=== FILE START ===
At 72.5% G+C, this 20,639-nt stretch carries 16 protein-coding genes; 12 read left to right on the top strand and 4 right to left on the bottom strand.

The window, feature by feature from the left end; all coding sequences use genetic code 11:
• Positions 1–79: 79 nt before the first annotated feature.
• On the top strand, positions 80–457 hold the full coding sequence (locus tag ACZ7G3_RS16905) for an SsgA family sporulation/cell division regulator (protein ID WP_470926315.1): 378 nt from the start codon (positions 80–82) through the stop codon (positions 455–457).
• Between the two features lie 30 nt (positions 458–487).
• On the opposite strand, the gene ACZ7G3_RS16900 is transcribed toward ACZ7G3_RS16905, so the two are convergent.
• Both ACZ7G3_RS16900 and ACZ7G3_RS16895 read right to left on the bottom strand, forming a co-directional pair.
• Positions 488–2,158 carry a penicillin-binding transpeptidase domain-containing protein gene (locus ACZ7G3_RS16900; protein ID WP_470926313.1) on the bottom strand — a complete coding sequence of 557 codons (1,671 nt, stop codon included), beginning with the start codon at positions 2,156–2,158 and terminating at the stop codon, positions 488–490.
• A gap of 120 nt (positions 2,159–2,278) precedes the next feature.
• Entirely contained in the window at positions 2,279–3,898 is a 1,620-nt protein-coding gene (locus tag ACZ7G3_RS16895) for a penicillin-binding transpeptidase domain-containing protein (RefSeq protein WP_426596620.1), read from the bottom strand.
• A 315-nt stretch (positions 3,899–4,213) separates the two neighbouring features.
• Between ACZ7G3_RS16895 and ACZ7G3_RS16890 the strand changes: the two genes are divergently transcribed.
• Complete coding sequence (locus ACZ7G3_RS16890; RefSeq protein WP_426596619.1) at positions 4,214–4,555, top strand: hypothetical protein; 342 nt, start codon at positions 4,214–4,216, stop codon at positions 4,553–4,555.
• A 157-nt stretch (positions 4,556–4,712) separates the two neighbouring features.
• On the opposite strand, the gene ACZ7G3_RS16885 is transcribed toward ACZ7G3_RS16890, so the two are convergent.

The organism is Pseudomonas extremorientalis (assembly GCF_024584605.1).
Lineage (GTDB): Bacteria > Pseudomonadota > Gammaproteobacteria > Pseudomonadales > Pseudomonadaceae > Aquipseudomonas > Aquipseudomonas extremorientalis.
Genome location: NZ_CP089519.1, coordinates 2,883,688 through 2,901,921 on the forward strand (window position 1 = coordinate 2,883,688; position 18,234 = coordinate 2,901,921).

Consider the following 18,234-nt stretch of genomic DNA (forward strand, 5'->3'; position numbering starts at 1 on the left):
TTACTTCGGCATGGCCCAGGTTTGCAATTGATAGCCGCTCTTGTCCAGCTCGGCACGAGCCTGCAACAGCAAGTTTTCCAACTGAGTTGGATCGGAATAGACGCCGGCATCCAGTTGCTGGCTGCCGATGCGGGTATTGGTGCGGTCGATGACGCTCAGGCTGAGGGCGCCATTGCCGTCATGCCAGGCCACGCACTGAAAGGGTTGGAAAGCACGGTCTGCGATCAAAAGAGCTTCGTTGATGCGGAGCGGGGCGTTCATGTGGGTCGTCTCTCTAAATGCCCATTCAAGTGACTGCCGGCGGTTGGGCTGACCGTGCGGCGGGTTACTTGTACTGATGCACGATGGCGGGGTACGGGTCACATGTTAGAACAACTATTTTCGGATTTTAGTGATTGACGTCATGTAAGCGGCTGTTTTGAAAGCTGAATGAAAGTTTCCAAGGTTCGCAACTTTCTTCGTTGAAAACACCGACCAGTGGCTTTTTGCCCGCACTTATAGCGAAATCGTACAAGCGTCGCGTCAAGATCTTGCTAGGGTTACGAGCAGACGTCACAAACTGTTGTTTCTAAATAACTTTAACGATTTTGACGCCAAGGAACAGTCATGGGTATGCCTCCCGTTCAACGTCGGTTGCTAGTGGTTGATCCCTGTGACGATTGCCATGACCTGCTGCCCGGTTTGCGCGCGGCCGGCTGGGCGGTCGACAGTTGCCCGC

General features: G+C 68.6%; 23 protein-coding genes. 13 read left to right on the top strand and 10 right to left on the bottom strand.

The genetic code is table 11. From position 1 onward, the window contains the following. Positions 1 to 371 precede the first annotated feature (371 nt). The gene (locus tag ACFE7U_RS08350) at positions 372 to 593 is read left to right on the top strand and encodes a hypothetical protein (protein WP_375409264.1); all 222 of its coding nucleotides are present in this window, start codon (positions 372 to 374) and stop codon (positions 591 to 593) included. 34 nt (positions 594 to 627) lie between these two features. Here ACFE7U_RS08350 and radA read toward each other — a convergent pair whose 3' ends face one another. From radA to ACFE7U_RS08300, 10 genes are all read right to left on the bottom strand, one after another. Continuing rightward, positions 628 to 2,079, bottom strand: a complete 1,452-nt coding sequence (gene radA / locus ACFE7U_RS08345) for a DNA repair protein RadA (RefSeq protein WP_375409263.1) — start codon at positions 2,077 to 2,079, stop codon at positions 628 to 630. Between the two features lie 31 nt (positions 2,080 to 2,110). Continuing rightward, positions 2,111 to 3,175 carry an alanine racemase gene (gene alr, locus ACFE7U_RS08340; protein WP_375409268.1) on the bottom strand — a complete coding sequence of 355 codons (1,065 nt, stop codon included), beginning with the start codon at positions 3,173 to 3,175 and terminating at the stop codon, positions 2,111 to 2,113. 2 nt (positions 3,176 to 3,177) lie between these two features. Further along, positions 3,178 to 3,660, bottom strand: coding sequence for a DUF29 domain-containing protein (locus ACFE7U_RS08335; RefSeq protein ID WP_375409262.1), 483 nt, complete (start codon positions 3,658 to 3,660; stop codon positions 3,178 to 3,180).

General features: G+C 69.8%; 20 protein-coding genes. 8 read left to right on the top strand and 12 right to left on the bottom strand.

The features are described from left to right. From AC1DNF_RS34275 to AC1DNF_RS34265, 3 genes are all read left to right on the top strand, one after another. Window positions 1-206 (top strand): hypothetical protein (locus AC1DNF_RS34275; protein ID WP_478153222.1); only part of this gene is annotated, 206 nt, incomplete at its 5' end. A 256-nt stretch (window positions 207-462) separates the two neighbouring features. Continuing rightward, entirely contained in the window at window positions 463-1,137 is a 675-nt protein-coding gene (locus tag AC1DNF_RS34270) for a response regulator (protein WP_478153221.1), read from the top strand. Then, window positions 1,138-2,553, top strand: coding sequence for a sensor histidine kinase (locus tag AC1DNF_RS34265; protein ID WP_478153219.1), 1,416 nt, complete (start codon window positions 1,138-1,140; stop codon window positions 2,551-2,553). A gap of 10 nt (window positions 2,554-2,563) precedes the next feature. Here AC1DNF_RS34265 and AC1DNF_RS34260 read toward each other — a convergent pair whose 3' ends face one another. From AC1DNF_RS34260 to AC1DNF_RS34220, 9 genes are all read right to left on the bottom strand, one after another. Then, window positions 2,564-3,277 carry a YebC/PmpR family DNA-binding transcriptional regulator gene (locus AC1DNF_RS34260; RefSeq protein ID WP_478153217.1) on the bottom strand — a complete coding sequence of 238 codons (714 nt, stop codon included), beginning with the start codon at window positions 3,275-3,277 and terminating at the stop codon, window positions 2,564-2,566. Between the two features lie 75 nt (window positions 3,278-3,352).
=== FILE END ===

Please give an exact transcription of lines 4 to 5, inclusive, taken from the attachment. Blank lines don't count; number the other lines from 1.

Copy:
• On the top strand, positions 80–457 hold the full coding sequence (locus tag ACZ7G3_RS16905) for an SsgA family sporulation/cell division regulator (protein ID WP_470926315.1): 378 nt from the start codon (positions 80–82) through the stop codon (positions 455–457).
• Between the two features lie 30 nt (positions 458–487).